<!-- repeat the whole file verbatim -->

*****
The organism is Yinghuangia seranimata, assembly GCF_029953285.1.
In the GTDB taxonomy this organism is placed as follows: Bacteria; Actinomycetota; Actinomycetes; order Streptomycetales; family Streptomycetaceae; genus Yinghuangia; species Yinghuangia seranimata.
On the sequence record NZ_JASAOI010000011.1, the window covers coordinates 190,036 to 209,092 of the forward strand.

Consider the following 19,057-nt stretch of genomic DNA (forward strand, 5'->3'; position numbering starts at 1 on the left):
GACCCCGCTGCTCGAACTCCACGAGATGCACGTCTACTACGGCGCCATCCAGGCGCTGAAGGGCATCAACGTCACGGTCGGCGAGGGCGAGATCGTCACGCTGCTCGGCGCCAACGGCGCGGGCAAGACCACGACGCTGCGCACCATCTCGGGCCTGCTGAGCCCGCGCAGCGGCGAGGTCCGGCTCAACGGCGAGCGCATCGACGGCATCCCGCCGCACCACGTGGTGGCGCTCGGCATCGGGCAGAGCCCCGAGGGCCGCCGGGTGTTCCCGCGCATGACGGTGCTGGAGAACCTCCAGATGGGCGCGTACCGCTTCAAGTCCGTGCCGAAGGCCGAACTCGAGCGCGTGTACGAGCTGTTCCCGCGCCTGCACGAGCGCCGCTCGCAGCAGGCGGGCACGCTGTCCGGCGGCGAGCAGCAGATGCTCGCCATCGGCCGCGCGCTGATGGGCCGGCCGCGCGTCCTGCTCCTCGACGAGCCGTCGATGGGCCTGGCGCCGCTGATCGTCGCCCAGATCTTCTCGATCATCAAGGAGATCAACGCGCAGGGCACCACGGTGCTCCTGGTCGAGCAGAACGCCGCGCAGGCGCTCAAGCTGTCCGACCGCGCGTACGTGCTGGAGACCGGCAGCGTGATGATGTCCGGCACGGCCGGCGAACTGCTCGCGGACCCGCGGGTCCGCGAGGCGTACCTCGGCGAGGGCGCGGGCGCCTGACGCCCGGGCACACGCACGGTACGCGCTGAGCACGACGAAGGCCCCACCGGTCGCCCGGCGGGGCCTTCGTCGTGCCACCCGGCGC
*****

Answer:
The organism is Yinghuangia seranimata, assembly GCF_029953285.1.
In the GTDB taxonomy this organism is placed as follows: Bacteria; Actinomycetota; Actinomycetes; order Streptomycetales; family Streptomycetaceae; genus Yinghuangia; species Yinghuangia seranimata.
On the sequence record NZ_JASAOI010000011.1, the window covers coordinates 190,036 to 209,092 of the forward strand.

Consider the following 19,057-nt stretch of genomic DNA (forward strand, 5'->3'; position numbering starts at 1 on the left):
GACCCCGCTGCTCGAACTCCACGAGATGCACGTCTACTACGGCGCCATCCAGGCGCTGAAGGGCATCAACGTCACGGTCGGCGAGGGCGAGATCGTCACGCTGCTCGGCGCCAACGGCGCGGGCAAGACCACGACGCTGCGCACCATCTCGGGCCTGCTGAGCCCGCGCAGCGGCGAGGTCCGGCTCAACGGCGAGCGCATCGACGGCATCCCGCCGCACCACGTGGTGGCGCTCGGCATCGGGCAGAGCCCCGAGGGCCGCCGGGTGTTCCCGCGCATGACGGTGCTGGAGAACCTCCAGATGGGCGCGTACCGCTTCAAGTCCGTGCCGAAGGCCGAACTCGAGCGCGTGTACGAGCTGTTCCCGCGCCTGCACGAGCGCCGCTCGCAGCAGGCGGGCACGCTGTCCGGCGGCGAGCAGCAGATGCTCGCCATCGGCCGCGCGCTGATGGGCCGGCCGCGCGTCCTGCTCCTCGACGAGCCGTCGATGGGCCTGGCGCCGCTGATCGTCGCCCAGATCTTCTCGATCATCAAGGAGATCAACGCGCAGGGCACCACGGTGCTCCTGGTCGAGCAGAACGCCGCGCAGGCGCTCAAGCTGTCCGACCGCGCGTACGTGCTGGAGACCGGCAGCGTGATGATGTCCGGCACGGCCGGCGAACTGCTCGCGGACCCGCGGGTCCGCGAGGCGTACCTCGGCGAGGGCGCGGGCGCCTGACGCCCGGGCACACGCACGGTACGCGCTGAGCACGACGAAGGCCCCACCGGTCGCCCGGCGGGGCCTTCGTCGTGCCACCCGGCGC